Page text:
Trait variance leads to the spurious higher temperature sensitivity of heterotrophs than autotrophs

Bingzhang Chen, University of Strathclyde, Department of Mathematics and Statistics, Glasgow, United Kingdom, David Montagnes, University of Liverpool, School of Biological Sciences, Liverpool, United Kingdom, Qing Wang, Jinan University, Department of Ecology, Guangzhou, China and Susanne Menden-Deuer, University of Rhode Island, Graduate School of Oceanography, Narragansett, RI, United States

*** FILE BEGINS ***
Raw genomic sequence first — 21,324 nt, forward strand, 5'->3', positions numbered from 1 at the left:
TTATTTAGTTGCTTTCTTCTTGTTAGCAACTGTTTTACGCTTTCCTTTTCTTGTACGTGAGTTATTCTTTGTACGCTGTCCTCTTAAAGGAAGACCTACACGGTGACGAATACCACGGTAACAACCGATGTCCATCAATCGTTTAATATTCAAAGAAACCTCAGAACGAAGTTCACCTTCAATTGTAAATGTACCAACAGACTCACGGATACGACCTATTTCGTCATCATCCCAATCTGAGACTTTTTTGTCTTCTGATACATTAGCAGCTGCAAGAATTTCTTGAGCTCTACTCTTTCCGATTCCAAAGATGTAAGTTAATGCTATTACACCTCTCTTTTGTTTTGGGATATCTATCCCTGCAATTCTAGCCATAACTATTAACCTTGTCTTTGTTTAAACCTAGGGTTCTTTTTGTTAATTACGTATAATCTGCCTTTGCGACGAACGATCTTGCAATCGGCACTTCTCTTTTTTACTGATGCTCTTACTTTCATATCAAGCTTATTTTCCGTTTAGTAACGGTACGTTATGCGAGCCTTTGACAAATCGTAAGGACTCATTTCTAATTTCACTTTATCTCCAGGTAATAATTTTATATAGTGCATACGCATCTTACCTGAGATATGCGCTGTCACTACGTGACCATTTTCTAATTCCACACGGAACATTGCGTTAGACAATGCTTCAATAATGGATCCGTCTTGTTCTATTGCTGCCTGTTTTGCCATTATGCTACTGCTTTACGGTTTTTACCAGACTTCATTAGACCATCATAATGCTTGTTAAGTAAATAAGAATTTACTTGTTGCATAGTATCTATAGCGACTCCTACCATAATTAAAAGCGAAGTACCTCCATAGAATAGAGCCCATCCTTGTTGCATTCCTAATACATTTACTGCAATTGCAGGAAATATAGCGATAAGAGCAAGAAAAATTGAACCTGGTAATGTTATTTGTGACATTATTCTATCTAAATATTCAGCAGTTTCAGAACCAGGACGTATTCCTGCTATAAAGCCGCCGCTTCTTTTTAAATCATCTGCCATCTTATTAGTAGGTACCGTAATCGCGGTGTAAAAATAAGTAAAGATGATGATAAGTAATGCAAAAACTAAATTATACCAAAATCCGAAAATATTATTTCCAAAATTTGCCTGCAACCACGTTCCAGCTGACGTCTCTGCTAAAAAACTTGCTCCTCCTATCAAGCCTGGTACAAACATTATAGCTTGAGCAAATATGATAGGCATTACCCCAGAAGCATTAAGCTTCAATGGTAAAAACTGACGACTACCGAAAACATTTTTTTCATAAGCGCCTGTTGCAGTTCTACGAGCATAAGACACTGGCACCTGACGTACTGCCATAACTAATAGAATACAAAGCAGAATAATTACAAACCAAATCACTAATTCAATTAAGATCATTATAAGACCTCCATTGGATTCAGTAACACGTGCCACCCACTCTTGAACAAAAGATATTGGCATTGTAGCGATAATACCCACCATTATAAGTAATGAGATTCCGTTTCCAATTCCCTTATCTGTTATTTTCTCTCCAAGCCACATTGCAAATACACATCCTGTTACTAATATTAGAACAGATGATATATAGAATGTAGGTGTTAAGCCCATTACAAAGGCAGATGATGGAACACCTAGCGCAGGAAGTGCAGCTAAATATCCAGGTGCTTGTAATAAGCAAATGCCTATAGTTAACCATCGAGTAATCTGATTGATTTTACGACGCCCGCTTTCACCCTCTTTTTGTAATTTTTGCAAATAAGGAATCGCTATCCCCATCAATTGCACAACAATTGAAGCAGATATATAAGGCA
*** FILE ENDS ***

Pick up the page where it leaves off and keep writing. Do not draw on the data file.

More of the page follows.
The relative temperature sensitivity of autotrophs and heterotrophs have important ramifications for the global scale processes, including oceanic production. We investigated three hypotheses that might lead to the lower temperature sensitivity of phytoplankton than : 1) phytoplankton has a lower interspecific temperature sensitivity than microzooplankton. 2) the sample size of phytoplankton is greater than that of microzooplankton. 3) the trait variances of phytoplankton are greater than those of microzooplankton. We fit the unimodal temperature performance curve to each taxon of both phytoplankton and microzooplankton, obtained their thermal traits and calculated the interspecific temperature sensitivity. We also did a permutation test to test the second hypothesis. Our analyses rejected the first two hypotheses and suggested that the greater variances of phytoplankton thermal traits are the key to the lower apparent temperature sensitivity of phytoplankton than microzooplankton. Our results implicate that further efforts should be invested into identifying species trait distributions and scaling up the traits of individual species to the community response.